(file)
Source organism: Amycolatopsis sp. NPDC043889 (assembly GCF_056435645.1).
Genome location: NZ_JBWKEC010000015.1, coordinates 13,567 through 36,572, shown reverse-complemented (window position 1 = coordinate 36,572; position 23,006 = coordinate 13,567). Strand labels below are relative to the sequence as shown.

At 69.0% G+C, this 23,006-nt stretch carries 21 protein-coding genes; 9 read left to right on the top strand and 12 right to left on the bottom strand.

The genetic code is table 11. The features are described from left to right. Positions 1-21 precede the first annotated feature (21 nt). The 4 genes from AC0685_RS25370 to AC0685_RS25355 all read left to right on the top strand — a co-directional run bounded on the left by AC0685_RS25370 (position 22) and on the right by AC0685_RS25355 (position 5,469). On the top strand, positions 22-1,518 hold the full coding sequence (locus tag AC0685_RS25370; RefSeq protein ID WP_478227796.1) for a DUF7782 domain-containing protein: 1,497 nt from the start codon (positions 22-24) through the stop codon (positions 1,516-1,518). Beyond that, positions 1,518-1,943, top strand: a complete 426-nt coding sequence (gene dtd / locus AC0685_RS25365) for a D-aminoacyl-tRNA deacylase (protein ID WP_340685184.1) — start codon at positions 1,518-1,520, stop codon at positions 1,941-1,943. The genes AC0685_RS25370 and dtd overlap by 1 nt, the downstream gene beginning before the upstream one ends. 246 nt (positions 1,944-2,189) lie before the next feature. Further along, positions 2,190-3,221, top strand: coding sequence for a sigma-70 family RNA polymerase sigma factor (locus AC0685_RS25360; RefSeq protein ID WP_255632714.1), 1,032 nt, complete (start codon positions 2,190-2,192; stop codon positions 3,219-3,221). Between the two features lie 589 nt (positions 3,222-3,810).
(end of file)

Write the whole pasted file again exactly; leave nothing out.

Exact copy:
Source organism: Amycolatopsis sp. NPDC043889 (assembly GCF_056435645.1).
Genome location: NZ_JBWKEC010000015.1, coordinates 13,567 through 36,572, shown reverse-complemented (window position 1 = coordinate 36,572; position 23,006 = coordinate 13,567). Strand labels below are relative to the sequence as shown.

At 69.0% G+C, this 23,006-nt stretch carries 21 protein-coding genes; 9 read left to right on the top strand and 12 right to left on the bottom strand.

The genetic code is table 11. The features are described from left to right. Positions 1-21 precede the first annotated feature (21 nt). The 4 genes from AC0685_RS25370 to AC0685_RS25355 all read left to right on the top strand — a co-directional run bounded on the left by AC0685_RS25370 (position 22) and on the right by AC0685_RS25355 (position 5,469). On the top strand, positions 22-1,518 hold the full coding sequence (locus tag AC0685_RS25370; RefSeq protein ID WP_478227796.1) for a DUF7782 domain-containing protein: 1,497 nt from the start codon (positions 22-24) through the stop codon (positions 1,516-1,518). Beyond that, positions 1,518-1,943, top strand: a complete 426-nt coding sequence (gene dtd / locus AC0685_RS25365) for a D-aminoacyl-tRNA deacylase (protein ID WP_340685184.1) — start codon at positions 1,518-1,520, stop codon at positions 1,941-1,943. The genes AC0685_RS25370 and dtd overlap by 1 nt, the downstream gene beginning before the upstream one ends. 246 nt (positions 1,944-2,189) lie before the next feature. Further along, positions 2,190-3,221, top strand: coding sequence for a sigma-70 family RNA polymerase sigma factor (locus AC0685_RS25360; RefSeq protein ID WP_255632714.1), 1,032 nt, complete (start codon positions 2,190-2,192; stop codon positions 3,219-3,221). Between the two features lie 589 nt (positions 3,222-3,810).